This month’s issue of Evolution is about evolutionary landscape genetics. Nothing about trees specifically, but interesting methods in general. Check it out!
This fancy name, “Landscape genetics” does not refer to a whole special theory on its own, but is just a way of relating genetic structure of a population to the features of its environment.
Landscape genetics methods can help you dealing with population structure in your hunt for adaptive loci, especially if you have no prior reasons to pre-split your sample into “populations” (that is, when the range you are considering is continuous, not enormous in relation to dispersal distances, and your sample is not made of clusters far from each-other). This is what Jones et al. show with simulations, and illustrate with a study on the alpine plant Campanula barbata.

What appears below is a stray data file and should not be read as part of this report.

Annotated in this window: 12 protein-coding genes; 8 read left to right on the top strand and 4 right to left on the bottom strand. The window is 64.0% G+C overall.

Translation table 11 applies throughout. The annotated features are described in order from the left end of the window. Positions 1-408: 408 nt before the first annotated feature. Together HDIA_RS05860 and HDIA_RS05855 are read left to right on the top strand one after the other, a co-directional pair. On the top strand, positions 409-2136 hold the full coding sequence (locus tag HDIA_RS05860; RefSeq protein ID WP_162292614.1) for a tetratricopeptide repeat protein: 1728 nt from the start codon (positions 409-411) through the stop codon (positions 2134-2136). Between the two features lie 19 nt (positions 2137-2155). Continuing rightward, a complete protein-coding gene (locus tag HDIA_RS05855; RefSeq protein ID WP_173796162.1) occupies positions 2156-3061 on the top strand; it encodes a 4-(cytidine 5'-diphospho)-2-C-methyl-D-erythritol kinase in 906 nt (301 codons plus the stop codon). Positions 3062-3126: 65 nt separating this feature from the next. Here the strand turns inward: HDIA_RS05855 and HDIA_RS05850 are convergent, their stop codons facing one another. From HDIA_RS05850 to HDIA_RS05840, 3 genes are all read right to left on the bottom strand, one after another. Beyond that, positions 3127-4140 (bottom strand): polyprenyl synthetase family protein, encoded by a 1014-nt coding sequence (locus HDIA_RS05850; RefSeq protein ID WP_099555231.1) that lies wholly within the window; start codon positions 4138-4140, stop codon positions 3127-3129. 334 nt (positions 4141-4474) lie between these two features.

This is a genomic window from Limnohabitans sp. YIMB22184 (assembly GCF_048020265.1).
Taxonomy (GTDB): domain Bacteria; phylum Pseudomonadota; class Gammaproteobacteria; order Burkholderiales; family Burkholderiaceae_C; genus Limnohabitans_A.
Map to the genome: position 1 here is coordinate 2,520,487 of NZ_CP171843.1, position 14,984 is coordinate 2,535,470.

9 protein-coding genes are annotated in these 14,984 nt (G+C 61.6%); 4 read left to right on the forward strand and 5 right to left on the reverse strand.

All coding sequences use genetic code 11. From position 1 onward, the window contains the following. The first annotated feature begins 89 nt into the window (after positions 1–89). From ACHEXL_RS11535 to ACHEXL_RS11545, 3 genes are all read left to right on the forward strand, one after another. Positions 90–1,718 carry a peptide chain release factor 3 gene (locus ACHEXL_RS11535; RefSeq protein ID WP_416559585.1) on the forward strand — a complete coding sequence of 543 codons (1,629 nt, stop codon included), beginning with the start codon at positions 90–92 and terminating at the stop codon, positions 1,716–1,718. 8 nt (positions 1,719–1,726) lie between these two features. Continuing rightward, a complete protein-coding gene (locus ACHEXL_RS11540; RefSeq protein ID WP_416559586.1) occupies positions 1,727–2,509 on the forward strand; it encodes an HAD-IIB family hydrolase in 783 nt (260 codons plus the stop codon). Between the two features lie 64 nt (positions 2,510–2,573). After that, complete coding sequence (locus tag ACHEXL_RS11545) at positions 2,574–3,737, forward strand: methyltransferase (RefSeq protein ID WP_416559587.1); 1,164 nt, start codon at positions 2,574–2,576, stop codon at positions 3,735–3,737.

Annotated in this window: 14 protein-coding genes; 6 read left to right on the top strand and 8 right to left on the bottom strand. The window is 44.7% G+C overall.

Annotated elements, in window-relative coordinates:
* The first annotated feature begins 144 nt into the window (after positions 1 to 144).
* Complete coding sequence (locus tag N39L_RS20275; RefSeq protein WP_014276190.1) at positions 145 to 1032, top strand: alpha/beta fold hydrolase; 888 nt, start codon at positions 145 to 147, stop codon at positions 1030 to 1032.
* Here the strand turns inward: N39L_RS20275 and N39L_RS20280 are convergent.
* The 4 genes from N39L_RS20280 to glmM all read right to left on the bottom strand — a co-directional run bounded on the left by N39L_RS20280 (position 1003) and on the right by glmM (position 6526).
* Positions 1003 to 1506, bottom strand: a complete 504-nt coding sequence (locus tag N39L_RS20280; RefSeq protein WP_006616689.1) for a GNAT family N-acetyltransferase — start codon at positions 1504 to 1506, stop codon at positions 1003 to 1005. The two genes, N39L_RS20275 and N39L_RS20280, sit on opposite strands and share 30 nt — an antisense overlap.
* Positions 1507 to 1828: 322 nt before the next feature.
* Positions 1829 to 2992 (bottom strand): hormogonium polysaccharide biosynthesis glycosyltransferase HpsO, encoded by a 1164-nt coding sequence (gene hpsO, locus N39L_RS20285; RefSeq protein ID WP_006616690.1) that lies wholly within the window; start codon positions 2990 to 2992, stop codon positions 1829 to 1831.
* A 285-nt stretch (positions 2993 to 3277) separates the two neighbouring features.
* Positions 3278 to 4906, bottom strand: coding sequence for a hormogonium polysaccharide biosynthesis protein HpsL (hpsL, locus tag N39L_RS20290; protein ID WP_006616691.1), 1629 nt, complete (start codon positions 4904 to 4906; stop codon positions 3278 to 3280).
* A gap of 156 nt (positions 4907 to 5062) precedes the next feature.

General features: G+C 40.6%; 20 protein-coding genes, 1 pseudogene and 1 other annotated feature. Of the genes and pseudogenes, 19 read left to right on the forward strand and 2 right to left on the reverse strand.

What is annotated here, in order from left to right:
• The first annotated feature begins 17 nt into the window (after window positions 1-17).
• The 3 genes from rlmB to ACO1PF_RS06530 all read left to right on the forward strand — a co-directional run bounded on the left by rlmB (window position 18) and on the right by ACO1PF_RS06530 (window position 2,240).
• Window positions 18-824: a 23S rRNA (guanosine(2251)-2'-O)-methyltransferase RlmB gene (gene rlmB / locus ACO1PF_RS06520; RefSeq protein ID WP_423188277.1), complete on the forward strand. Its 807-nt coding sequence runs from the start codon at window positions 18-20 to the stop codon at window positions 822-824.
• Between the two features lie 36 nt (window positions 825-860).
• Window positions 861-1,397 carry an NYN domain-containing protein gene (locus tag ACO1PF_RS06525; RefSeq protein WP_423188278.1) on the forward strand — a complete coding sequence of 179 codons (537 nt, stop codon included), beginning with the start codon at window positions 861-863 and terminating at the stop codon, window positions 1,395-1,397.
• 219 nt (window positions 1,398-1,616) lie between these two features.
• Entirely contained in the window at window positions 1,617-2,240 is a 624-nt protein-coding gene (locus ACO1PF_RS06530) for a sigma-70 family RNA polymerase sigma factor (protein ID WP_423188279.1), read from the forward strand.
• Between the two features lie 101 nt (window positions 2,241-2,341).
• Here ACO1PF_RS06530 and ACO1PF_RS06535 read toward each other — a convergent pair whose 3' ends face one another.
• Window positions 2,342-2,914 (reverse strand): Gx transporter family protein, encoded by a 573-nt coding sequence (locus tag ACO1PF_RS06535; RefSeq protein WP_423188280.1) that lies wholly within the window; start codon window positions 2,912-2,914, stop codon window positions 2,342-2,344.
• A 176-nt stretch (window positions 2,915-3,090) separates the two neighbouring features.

Genetic structure may of course be shaped by features of the landscape and migration patterns, but the environment and history of population vary through time! He et al. use coalescence-based inference on demographic models to disentangle the role of present-time landscape feature and history of populations in shaping genetic structure if Australian lizzards.